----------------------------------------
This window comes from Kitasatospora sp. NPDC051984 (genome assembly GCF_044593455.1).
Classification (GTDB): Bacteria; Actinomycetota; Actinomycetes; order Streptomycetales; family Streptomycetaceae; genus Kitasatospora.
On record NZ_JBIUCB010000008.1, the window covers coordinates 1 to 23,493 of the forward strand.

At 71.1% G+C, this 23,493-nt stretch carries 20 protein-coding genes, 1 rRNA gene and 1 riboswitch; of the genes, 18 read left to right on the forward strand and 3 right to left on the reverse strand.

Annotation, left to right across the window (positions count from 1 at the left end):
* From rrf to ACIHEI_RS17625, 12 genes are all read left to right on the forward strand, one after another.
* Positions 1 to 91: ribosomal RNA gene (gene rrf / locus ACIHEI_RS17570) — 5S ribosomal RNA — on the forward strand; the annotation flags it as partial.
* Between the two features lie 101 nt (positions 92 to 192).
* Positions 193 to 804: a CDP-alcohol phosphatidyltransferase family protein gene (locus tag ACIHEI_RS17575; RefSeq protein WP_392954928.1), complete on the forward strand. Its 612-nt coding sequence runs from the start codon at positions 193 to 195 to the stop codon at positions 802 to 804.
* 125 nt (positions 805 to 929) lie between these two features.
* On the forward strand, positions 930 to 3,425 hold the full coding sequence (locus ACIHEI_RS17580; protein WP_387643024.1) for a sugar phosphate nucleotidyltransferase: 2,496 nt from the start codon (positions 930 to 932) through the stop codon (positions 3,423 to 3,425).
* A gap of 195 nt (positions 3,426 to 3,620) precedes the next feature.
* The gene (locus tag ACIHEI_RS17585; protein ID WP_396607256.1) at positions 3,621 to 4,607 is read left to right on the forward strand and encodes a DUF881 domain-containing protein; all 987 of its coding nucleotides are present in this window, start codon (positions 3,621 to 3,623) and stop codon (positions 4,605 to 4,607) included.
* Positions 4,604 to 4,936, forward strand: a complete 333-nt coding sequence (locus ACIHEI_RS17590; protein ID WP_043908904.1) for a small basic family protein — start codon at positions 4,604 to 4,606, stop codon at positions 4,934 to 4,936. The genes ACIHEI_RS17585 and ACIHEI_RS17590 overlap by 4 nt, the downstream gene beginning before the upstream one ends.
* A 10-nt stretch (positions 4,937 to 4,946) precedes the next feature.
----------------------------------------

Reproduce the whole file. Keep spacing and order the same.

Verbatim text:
This window comes from Kitasatospora sp. NPDC051984 (genome assembly GCF_044593455.1).
Classification (GTDB): Bacteria; Actinomycetota; Actinomycetes; order Streptomycetales; family Streptomycetaceae; genus Kitasatospora.
On record NZ_JBIUCB010000008.1, the window covers coordinates 1 to 23,493 of the forward strand.

At 71.1% G+C, this 23,493-nt stretch carries 20 protein-coding genes, 1 rRNA gene and 1 riboswitch; of the genes, 18 read left to right on the forward strand and 3 right to left on the reverse strand.

Annotation, left to right across the window (positions count from 1 at the left end):
* From rrf to ACIHEI_RS17625, 12 genes are all read left to right on the forward strand, one after another.
* Positions 1 to 91: ribosomal RNA gene (gene rrf / locus ACIHEI_RS17570) — 5S ribosomal RNA — on the forward strand; the annotation flags it as partial.
* Between the two features lie 101 nt (positions 92 to 192).
* Positions 193 to 804: a CDP-alcohol phosphatidyltransferase family protein gene (locus tag ACIHEI_RS17575; RefSeq protein WP_392954928.1), complete on the forward strand. Its 612-nt coding sequence runs from the start codon at positions 193 to 195 to the stop codon at positions 802 to 804.
* 125 nt (positions 805 to 929) lie between these two features.
* On the forward strand, positions 930 to 3,425 hold the full coding sequence (locus ACIHEI_RS17580; protein WP_387643024.1) for a sugar phosphate nucleotidyltransferase: 2,496 nt from the start codon (positions 930 to 932) through the stop codon (positions 3,423 to 3,425).
* A gap of 195 nt (positions 3,426 to 3,620) precedes the next feature.
* The gene (locus tag ACIHEI_RS17585; protein ID WP_396607256.1) at positions 3,621 to 4,607 is read left to right on the forward strand and encodes a DUF881 domain-containing protein; all 987 of its coding nucleotides are present in this window, start codon (positions 3,621 to 3,623) and stop codon (positions 4,605 to 4,607) included.
* Positions 4,604 to 4,936, forward strand: a complete 333-nt coding sequence (locus ACIHEI_RS17590; protein ID WP_043908904.1) for a small basic family protein — start codon at positions 4,604 to 4,606, stop codon at positions 4,934 to 4,936. The genes ACIHEI_RS17585 and ACIHEI_RS17590 overlap by 4 nt, the downstream gene beginning before the upstream one ends.
* A 10-nt stretch (positions 4,937 to 4,946) precedes the next feature.